Kay: Well, I think the third or fourth week . . We try to stick to a time frame because these are young mothers. They have children. They have to get up in the morning and get them off to school, or whatever. So we try to end the study by 8:15, 8:30 at the latest.

But one night, everyone had gone, and there were two mothers, two young mothers, sitting on the floor, weeping and praying together. And Elaine said to me, “Should we send them home? Should I tell them they have to leave?” 

And I said, “No. This is what it’s all about. They’re sharing in each other’s lives and praying for each other. And that’s what it’s all about. Don’t tell them to go home. They can stay for the night if they want to.”

Dannah: Have there been some moments as you’ve studied Adorned that have been just really pivotal moments where God spoke to your heart through the content?

Kay: Oh, wow. Yes. I think Nancy has covered so many areas of our day-to-day areas of our lives. No matter what age you are, we’re all dealing with these things. Obedience, slander, addiction, self-control, purity, they’re all in the book.It’s incredible the way she has explained it to us. I think the one that impacted me the most, and I think our group, was loving our husbands and submitting.

Submission, I think that’s a hard one for a lot, no matter what age you are, married or not married, even in your workplace, as she explains. We submit to somebody, somewhere, at some time. And that one, I think, was one of our better nights of discussion because we weren’t sure what submission meant exactly.

We had three different groups, three different age levels. We had women who had been married for twenty years, in my case, fifty, and we had two newlyweds—rather newlyweds—and one woman going through a divorce. You could feel each one and their story and their situation. And it really spoke to me because not one of us does not have to deal with it.

Dannah: It’s a struggle for all of us.

Kay: It’s a struggle for all of us. And that was really . . . I think that lesson was one that impacted me the most.

Dannah: So we all struggle with submission because that’s, ultimately, what happened in the garden at the base of the tree. Eve was struggling with submitting, first, to God, but also to Adam. The Bible says he was standing right there next to her, and yet, she was usurping his authority and moving forward in leadership, and obviously, leading in the wrong direction.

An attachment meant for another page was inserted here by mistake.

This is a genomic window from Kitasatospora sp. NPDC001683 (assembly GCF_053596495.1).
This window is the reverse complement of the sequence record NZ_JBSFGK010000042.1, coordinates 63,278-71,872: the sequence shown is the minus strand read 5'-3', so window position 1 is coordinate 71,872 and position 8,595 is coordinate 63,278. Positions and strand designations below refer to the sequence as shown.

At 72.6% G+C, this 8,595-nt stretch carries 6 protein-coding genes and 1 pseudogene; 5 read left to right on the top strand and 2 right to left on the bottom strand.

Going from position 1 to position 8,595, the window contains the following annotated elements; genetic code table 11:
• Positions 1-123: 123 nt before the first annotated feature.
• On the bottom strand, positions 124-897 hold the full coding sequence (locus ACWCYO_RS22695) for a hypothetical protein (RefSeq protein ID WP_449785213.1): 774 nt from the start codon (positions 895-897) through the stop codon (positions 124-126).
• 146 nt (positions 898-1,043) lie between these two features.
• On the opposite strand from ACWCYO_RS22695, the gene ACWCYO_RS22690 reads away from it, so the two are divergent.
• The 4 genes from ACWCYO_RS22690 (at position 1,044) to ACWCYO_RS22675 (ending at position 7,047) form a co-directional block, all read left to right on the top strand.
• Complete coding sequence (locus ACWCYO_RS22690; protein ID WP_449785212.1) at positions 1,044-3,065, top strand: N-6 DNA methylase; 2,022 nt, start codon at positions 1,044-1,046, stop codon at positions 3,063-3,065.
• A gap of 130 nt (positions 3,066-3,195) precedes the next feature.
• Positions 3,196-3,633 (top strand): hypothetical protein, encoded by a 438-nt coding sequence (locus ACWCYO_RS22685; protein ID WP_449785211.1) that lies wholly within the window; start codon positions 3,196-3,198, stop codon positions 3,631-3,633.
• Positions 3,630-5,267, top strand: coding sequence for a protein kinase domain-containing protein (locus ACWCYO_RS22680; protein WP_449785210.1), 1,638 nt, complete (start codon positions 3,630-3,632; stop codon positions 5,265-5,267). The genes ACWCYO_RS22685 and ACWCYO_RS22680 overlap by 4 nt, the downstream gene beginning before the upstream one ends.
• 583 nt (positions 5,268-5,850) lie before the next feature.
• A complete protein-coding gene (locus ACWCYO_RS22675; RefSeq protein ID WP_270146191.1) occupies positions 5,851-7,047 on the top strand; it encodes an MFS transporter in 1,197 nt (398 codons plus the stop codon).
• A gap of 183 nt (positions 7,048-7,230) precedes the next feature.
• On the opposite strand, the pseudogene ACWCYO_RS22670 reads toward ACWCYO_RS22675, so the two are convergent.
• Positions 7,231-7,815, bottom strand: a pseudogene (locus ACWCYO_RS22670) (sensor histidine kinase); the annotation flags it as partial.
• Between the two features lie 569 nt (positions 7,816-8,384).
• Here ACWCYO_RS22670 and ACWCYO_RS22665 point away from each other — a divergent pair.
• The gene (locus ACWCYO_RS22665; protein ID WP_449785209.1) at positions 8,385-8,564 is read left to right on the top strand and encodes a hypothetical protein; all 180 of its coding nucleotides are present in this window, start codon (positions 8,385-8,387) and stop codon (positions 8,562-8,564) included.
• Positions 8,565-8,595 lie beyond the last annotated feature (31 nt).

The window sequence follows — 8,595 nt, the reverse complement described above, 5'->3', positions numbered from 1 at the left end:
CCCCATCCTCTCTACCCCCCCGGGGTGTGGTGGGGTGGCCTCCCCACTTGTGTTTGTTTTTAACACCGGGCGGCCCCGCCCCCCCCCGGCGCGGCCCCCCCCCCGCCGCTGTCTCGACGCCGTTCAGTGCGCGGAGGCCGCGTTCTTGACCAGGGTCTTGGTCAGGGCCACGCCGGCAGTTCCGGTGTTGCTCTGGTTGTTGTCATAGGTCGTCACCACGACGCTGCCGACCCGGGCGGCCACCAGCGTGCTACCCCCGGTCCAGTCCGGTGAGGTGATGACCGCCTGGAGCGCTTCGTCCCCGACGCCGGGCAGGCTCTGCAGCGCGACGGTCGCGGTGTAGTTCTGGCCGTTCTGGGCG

I look back at your marriage, and I see tremendous submission. So how do you struggle with it? How does it show up in your life?

Kay: Well, I’m working with my husband—for probably thirty years now. When he asked me to join him in our family business, I went to my boss. I loved my job, and I didn’t want to leave it. I said to my boss, “If we work together and live together and never get time away from each other, I’m afraid we’ll get divorced.”

Dannah: Wow.

Kay: And my boss said, “You know what? If you get there, and you find it doesn’t work, you have a job back here.” So I felt I had a way out. I could come back. But it’s been wonderful because I think we learned to . . . He had his job; I had my job. There were times, and there still are times, when I have to submit to his leadership. But I think he respects my abilities as well, so we’ve learned to do that.

But it’s not always easy. There are times I walk out of the office and want to scream. But then I pray. (laughing)

Dannah: That’s a much better option.

So I want to say this, Mom, as I’ve watched you be a very strong, powerful, international business woman, submission has been a safe and good thing—not always an easy thing—because Dad’s not perfect.

Kay: Really?

Dannah: You didn’t notice? (laughter) And you’re not perfect. It’s always going to be complicated.

But for the woman out there listening who maybe is in a place where submission hasn’t been safe, I think it’s really important for us to say that when God tells us in the book of Ephesians to submit as women, He is also equally speaking to the men in our lives, the husbands in our lives, and saying, “You must love her in such a way that you lay down your life the way that Christ laid His down for the Church.” And in that kind of submission, a woman is not being a doormat. She’s not unsafe. She’s being affirmed and tenderly loved.